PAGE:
What is old is new again, goes the adage. In popular culture, what is old never remains that way. Nostalgia for past eras not only continues unabated, but is also speeding up exponentially. In the late ’80s, nostalgia ran high for the ’60s. In the early ’90s, music turned to the ’70s, be it arena or punk rock. The last few years saw the reemergence of such prominent ’80s artifacts as Billy Idol, Echo and the Bunnymen, and New Order. But in just the last year or so, there has been evidence of nostalgia for the early ’90s. There was tons of press commemorating the tenth anniversary of albums like Pearl Jam’s Ten and of course, Nirvana’s Nevermind. And whether it’s the cheap, horrible-ness of a Creed, or Black Rebel Motorcycle Club’s beautiful Jesus and Mary Chain-like wash-of-sound, there is a distinct early ’90s feel to many of today’s newer groups. The High Violets, on their debut album, 44 Down, are very much cut from the same cloth as BRMC, their decade-old influences apparent.
The High Violets’ sound can be easily linked to many of their predecessors, from the Sundays and Ride to My Bloody Valentine and the aforementioned Jesus and Mary Chain. Like Black Rebel Motorcycle Club, the High Violets do not try to hide their influences, but revel in them. Unlike the Gallagher brothers and their leit-motif of knocking down those who obviously made them what they are, The High Violets will gladly tell you whose path they are following. All of this would be a moot point if it weren’t for the level of musical chops this band possesses. In many ways, this type of music gives rise to the musicians using their instruments to throw their particular colour on the mix, adding up to a glorious wall of sound. This includes the band’s two singers, Kaitlyn ni Donovan and Clint Sargent. Each uses their voice as another instrument, whether it’s ni Donovan’s airy, helium-like vocals or Sargent’s low tenor. Every song on 44 Down is a mid-tempo burner, kept interesting by the solid rhythm section of drummer Luke Strahota and bass player Allen Davis. Not only do they keep the tempo in check, but they add their own personalities to the mix through deceptively simple sounding patterns. When the songs go off into extended jams, Strahota and Davis keep things from going off the plot.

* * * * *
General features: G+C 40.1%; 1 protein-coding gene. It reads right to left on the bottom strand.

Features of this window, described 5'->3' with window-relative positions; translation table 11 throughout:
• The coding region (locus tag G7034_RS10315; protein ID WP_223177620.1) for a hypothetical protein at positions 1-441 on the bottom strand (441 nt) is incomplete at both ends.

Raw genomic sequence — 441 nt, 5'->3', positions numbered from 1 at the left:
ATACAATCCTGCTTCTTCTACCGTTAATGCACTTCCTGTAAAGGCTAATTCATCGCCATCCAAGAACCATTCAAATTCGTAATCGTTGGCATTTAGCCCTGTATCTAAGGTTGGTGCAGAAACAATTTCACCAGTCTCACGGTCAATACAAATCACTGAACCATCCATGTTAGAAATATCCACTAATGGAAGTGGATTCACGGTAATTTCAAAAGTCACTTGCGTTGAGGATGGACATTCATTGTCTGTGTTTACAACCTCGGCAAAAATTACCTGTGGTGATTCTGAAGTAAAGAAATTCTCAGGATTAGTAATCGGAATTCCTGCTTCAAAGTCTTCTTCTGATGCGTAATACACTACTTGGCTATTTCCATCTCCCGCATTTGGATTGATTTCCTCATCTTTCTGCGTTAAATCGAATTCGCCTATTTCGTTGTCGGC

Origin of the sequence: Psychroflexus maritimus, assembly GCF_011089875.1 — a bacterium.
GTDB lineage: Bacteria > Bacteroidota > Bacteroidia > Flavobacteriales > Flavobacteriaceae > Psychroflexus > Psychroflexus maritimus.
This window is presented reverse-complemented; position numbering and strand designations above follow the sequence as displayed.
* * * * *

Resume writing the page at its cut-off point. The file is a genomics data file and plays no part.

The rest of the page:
The extended jams of songs like “Colors” — and especially “Julia” — are stunning and head-nod inducing, in keeping with the traditions of shoegazer music (a fitting term ascribed to the aforementioned influential groups). Long, majestic-sounding outros of pure riffing were a trademark of bands like My Bloody Valentine. But also like them, The High Violets’ vocals are not always necessarily that clear, leaving the question mark of what a particular song is about, if anything. The vocals on 44 Down, especially those of ni Donovan, are almost unintelligible. The lyrics seem to be kept simple and repetitive, as the group understands that the overall sound is the thing, not the individual sound or instrument. It is the sound and form that are important, which give the music the ethereal feel they want.
The sound of 44 Down may not be necessarily new, but it is made with passion by a group with obvious musical ability, and here, it is passion that counts. They say that imitation is the highest form of flattery, but The High Violets make this music their own. A song like the album’s closer, “Wheel”, could easily have been an outtake from The Jesus and Mary Chain’s 1992 album Honey’s Dead, but it still sounds fresh and interesting today. This is both a tribute to the original groups as well as to those carrying the torch. Given the hype for nostalgia these days, it might not be long before we look back at that period of the early 2000’s when rock re-emerged from teen-pop hell, and, given the chance, The High Violets may themselves be inspiration to an upcoming band. At the very least, they should be noted for bringing back a kind of music that had all but disappeared for a period, and doing it well. Shoegazers, your time has come (again).